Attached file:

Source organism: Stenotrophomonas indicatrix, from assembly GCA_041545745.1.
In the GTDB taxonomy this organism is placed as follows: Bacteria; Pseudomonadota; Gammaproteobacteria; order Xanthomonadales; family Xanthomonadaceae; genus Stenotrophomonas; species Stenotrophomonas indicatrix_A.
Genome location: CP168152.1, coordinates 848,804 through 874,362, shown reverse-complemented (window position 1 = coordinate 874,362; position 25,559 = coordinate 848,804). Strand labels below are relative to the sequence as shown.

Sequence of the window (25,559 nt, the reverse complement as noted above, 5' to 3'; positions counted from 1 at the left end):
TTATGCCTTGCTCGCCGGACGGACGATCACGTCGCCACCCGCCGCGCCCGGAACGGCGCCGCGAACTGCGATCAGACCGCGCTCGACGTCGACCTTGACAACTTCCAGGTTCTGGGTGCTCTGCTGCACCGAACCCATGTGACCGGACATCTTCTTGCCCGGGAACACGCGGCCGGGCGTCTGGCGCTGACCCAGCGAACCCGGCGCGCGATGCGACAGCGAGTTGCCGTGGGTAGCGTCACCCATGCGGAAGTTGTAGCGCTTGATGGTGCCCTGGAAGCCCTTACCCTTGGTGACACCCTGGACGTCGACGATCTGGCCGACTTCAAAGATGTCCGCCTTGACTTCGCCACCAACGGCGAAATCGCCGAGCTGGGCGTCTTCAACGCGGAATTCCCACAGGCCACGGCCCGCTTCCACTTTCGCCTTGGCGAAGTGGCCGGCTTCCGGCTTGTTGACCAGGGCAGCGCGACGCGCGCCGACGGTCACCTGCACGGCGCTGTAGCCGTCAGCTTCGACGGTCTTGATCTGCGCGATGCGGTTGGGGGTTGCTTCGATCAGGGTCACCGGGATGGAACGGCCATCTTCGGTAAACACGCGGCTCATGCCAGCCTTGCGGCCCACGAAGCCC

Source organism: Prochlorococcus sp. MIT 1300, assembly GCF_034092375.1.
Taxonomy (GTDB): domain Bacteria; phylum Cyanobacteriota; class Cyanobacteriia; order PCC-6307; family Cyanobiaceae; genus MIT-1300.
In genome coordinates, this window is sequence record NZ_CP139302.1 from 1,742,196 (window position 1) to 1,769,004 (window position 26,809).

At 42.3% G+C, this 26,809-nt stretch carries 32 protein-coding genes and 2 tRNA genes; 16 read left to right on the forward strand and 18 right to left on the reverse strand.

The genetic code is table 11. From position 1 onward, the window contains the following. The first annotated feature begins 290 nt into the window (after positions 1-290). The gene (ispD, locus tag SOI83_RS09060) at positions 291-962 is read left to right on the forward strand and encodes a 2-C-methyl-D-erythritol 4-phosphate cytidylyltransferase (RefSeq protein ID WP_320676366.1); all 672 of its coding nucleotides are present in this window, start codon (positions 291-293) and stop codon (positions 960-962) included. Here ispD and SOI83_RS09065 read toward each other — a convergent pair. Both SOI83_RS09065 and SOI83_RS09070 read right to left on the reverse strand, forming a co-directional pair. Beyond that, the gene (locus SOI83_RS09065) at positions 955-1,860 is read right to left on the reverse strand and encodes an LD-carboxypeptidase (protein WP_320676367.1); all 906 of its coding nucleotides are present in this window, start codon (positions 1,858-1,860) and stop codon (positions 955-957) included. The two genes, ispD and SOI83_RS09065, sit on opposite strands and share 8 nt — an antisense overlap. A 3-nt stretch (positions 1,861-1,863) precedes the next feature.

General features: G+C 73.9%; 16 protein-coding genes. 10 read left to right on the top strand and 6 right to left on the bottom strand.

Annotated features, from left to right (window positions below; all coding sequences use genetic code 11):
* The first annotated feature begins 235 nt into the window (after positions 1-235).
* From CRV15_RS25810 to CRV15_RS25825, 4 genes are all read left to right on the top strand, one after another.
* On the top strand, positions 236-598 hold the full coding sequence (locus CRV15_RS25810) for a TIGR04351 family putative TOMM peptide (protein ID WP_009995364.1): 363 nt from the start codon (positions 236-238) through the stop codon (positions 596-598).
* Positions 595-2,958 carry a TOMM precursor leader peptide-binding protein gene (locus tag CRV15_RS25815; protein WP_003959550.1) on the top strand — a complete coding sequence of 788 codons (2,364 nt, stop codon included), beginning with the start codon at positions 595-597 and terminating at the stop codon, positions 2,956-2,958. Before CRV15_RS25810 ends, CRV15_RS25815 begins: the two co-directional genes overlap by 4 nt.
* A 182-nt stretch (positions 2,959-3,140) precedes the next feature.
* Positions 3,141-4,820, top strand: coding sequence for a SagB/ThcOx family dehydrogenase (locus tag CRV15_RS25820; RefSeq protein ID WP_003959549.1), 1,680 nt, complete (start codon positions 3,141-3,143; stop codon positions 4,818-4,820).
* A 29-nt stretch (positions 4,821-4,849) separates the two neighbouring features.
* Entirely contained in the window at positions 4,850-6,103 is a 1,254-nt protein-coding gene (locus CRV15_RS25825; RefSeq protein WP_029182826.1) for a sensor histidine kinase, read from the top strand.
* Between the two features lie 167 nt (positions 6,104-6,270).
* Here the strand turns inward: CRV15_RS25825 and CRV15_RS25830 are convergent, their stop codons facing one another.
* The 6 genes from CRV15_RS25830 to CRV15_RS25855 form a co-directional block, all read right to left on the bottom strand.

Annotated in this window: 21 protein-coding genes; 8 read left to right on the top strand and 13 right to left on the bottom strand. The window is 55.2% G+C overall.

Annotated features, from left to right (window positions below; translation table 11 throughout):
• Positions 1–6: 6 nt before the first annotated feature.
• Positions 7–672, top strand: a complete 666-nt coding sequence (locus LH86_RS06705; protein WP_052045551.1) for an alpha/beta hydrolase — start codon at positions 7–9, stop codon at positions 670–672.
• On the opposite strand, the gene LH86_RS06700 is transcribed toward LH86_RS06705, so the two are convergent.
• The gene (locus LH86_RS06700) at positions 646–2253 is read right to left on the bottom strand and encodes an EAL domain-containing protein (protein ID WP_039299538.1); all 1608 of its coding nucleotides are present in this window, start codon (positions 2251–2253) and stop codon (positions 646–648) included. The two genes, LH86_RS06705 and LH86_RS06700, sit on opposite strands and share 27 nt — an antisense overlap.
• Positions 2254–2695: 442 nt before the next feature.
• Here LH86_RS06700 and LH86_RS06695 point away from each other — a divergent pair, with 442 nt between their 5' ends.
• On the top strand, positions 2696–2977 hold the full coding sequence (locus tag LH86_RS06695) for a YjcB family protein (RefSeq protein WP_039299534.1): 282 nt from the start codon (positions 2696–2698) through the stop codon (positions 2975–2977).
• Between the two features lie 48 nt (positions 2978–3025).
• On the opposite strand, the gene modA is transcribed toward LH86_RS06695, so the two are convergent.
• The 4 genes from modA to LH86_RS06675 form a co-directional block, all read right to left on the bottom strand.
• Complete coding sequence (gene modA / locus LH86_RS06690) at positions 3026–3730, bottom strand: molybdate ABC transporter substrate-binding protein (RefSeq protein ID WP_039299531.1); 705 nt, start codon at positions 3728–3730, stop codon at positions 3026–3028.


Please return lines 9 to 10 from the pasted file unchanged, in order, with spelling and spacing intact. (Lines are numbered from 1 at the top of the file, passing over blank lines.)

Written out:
At 42.3% G+C, this 26,809-nt stretch carries 32 protein-coding genes and 2 tRNA genes; 16 read left to right on the forward strand and 18 right to left on the reverse strand.

The genetic code is table 11. From position 1 onward, the window contains the following. The first annotated feature begins 290 nt into the window (after positions 1-290). The gene (ispD, locus tag SOI83_RS09060) at positions 291-962 is read left to right on the forward strand and encodes a 2-C-methyl-D-erythritol 4-phosphate cytidylyltransferase (RefSeq protein ID WP_320676366.1); all 672 of its coding nucleotides are present in this window, start codon (positions 291-293) and stop codon (positions 960-962) included. Here ispD and SOI83_RS09065 read toward each other — a convergent pair. Both SOI83_RS09065 and SOI83_RS09070 read right to left on the reverse strand, forming a co-directional pair. Beyond that, the gene (locus SOI83_RS09065) at positions 955-1,860 is read right to left on the reverse strand and encodes an LD-carboxypeptidase (protein WP_320676367.1); all 906 of its coding nucleotides are present in this window, start codon (positions 1,858-1,860) and stop codon (positions 955-957) included. The two genes, ispD and SOI83_RS09065, sit on opposite strands and share 8 nt — an antisense overlap. A 3-nt stretch (positions 1,861-1,863) precedes the next feature.